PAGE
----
Same Script, Different Decade
There is a long history of Black girls and women not being properly credited for their creations –– or not being in the position to trademark what they create –– but in the digital age, it has become even more pervasive. When Kayla Newman (aka Peaches Monroee) was 16 years old back in 2014, she flaunted her freshly done eyebrows on Vine and quipped, “Eyebrows on fleek.” The term took over: It was used in songs, slapped on clothing, tweeted by brands, and Kayla couldn’t cash in on any of it.
In 2019, for then 14-year-old Jalaiah Harmon, creator of the TikTok dance craze “the Renegade,” it was the same story. The routine went viral on Insta, was picked up by TikTokers with large followings, and exploded in popularity from there, co-opted time and again with no credit given. And when producers of TV and live performances began calling on TikTok influencers to perform that dance on air, they were white. Jalaiah was nowhere to be found when professional cameras were rolling –– and neither was the sauce her original choreography had when she first posted the dance as a virtual collab with Twitter friend Kaliyah Davis, then 12. Only after Black Twitter called these incidents out, highlighting Jalaiah as the true creator, did she begin to get the recognition she rightfully deserved.
Getting Her Due
CaShawn eventually got the credit owed her, too, when a representative for Rebel Girls –– a digital media company and publisher of empowering children’s books featuring women across the globe –– reached out to her in 2020, inviting her to participate in their new children’s book highlighting Black girls and women. As she sat there on the floor of her job as a preschool teacher putting a little Black girl to sleep, it was finally happening. She was finally being brought on board of a project illustrating Black girl magic. “We talked about this book they wanted to create and how they felt like they could not do it in an authentic way, in a way that mattered, if I wasn’t involved,” CaShawn says. “[My co-editor and I] had our hands on every part of this book. We approved every illustration, we approved every story, the quotes, the cover. I basically designed the cover. I picked the color, I picked the title of the book.” Good Night Stories for Rebel Girls: 100 Real-Life Tales of Black Girl Magic was published in 2021.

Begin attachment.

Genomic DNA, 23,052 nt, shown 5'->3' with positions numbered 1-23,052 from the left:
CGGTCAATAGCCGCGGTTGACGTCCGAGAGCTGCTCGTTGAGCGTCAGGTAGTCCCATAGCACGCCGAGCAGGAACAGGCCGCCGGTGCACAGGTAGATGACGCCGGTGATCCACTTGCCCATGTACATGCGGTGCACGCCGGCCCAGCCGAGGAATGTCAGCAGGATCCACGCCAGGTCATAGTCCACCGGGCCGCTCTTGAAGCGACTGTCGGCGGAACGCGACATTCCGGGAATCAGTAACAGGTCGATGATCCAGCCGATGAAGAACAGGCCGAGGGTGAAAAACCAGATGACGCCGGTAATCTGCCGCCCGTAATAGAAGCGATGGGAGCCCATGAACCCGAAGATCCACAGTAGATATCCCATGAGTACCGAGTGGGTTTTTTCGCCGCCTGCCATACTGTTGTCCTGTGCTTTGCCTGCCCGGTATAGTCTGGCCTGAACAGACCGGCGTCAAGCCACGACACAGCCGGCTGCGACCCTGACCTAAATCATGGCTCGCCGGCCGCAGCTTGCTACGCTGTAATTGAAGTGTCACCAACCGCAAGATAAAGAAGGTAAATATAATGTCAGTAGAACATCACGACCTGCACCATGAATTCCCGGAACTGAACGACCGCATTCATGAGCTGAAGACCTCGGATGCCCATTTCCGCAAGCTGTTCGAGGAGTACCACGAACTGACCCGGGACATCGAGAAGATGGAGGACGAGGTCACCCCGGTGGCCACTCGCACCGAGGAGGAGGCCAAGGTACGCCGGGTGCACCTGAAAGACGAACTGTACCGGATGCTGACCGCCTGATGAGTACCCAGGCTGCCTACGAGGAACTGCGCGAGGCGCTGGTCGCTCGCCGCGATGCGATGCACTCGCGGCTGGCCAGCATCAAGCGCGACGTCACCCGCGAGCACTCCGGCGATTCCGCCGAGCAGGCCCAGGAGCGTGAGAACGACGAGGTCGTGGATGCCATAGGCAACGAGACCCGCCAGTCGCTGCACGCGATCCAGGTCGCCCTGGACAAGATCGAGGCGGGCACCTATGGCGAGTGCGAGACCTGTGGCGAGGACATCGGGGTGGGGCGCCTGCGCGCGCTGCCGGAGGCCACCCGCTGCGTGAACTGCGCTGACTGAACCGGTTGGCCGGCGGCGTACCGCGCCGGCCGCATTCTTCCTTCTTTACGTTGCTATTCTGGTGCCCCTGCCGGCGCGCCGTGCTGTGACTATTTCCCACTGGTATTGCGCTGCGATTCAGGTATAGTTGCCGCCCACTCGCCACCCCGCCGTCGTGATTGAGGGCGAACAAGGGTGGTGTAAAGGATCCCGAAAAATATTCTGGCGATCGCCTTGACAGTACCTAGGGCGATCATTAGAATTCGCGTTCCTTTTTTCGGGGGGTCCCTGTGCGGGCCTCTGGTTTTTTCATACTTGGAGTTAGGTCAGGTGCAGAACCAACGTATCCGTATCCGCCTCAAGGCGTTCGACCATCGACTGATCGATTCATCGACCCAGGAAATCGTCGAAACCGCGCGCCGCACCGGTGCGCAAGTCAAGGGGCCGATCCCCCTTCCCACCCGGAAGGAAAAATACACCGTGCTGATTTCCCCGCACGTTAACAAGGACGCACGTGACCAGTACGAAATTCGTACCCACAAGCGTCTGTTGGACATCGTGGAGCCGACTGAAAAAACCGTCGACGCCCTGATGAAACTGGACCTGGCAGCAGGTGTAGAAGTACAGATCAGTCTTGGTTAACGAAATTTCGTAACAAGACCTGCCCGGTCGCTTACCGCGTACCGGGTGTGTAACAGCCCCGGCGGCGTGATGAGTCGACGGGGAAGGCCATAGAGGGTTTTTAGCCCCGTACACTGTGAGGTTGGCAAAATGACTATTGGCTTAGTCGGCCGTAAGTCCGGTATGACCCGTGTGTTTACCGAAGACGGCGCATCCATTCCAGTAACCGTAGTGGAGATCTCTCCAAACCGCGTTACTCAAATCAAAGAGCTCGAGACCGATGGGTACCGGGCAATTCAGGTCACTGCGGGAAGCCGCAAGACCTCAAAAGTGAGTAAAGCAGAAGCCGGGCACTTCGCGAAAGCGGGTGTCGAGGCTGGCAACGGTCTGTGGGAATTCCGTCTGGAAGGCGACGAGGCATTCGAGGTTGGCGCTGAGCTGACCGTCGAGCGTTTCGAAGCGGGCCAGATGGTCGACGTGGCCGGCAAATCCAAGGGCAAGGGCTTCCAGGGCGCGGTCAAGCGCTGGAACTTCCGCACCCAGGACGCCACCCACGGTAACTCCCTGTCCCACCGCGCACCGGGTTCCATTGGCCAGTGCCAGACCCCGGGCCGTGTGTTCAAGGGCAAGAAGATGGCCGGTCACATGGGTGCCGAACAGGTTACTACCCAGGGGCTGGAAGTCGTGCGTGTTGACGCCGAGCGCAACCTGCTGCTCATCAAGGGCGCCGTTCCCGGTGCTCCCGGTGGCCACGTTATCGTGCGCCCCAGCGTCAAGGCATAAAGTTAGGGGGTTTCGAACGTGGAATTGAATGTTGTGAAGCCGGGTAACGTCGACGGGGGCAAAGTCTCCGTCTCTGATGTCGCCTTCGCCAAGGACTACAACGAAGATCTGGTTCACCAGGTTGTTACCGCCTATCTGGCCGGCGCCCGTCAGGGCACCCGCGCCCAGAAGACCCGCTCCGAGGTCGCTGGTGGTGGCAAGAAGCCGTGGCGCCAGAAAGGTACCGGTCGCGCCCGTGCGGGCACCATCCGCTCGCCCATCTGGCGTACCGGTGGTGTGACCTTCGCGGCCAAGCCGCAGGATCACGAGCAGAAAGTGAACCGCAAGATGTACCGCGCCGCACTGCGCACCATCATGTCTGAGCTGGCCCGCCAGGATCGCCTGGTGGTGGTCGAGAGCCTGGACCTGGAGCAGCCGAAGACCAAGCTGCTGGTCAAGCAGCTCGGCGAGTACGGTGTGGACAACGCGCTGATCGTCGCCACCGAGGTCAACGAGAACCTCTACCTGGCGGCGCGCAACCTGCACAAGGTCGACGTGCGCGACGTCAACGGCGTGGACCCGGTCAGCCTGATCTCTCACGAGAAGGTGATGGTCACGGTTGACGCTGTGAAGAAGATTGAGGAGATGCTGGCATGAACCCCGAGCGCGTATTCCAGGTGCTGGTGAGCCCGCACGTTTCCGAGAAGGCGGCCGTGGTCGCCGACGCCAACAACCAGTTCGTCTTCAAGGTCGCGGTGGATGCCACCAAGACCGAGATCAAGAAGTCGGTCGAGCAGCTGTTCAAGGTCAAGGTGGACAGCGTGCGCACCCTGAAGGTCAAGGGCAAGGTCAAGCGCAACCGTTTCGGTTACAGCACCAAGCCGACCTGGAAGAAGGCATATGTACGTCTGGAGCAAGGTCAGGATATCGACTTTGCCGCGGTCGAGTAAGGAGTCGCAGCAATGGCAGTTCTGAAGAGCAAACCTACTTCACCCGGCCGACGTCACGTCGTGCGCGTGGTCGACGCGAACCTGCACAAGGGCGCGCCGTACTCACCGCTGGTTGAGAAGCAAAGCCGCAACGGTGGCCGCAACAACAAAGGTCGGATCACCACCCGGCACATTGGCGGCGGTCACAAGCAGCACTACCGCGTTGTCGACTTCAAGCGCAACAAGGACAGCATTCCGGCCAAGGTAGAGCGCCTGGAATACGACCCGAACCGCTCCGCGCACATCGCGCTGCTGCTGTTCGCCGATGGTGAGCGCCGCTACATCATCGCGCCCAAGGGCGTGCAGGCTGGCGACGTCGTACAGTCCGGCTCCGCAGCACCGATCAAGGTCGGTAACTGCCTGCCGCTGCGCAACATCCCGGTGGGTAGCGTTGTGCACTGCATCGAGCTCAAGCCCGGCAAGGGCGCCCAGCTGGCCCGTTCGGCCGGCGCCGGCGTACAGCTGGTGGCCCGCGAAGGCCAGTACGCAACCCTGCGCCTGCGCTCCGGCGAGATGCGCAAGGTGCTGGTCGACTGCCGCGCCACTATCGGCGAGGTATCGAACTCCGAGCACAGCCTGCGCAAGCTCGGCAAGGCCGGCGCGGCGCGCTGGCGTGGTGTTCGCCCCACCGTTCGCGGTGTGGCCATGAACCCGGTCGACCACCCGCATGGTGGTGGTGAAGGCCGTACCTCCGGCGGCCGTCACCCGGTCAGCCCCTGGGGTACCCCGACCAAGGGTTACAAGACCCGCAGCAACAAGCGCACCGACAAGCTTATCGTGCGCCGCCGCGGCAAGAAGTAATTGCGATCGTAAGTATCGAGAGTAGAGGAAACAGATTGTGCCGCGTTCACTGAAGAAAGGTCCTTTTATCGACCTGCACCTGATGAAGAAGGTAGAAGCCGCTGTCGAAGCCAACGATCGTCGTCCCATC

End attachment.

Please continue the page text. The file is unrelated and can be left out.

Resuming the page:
While CaShawn eventually recaptured some of her due, so many other Black girls and women whose creations break the internet don’t get that chance. And even though she can’t exactly change their experiences, she can make sure she leaves a legacy that honors them.
And she’s clear about what she wants that legacy to be: “I want … it to be that all Black girls know that they are [Black Girl Magic], not that they have [Black Girl Magic],” CaShawn says. “The legacy to me is that there’s some kind of way that the A-R-E fits back in it, so Black girls everywhere … understand it’s not about what you can achieve, it’s not about what you can acquire, it’s not about what someone bestows upon you, it’s not about what someone tries to take away from you.”
And that’s on period. “Even in your strength,” CaShawn continues, “You are precious. You are delicate. You are soft. You are all of these things that are just usually reserved for white girls. You deserve protection. You deserve everything.”
Main collage (from L to R): Stephen Chabala/Pexels; Cottonbro/Pexels; and Dalila Dalprat/Pexels